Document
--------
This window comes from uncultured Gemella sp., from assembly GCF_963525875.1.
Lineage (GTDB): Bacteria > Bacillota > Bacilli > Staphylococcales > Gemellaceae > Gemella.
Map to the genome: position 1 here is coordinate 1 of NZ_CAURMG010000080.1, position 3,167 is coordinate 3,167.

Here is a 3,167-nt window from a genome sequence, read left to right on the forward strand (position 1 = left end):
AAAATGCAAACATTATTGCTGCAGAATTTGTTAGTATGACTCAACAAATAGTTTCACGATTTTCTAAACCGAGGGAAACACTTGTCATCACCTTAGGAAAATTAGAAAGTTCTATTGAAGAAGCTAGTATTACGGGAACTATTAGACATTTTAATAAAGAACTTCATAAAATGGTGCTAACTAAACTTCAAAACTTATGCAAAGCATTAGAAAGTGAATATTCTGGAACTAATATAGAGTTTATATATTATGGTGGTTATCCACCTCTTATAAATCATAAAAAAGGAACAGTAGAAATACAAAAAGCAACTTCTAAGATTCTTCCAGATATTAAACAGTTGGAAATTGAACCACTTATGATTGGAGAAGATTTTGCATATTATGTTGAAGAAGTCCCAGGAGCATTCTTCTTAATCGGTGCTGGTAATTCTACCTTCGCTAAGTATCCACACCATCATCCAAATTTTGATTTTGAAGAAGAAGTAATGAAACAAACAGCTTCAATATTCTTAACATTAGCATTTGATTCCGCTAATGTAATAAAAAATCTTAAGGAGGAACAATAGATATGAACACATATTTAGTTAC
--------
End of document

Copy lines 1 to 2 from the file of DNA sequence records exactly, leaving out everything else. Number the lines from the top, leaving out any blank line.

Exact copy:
This window comes from uncultured Gemella sp., from assembly GCF_963525875.1.
Lineage (GTDB): Bacteria > Bacillota > Bacilli > Staphylococcales > Gemellaceae > Gemella.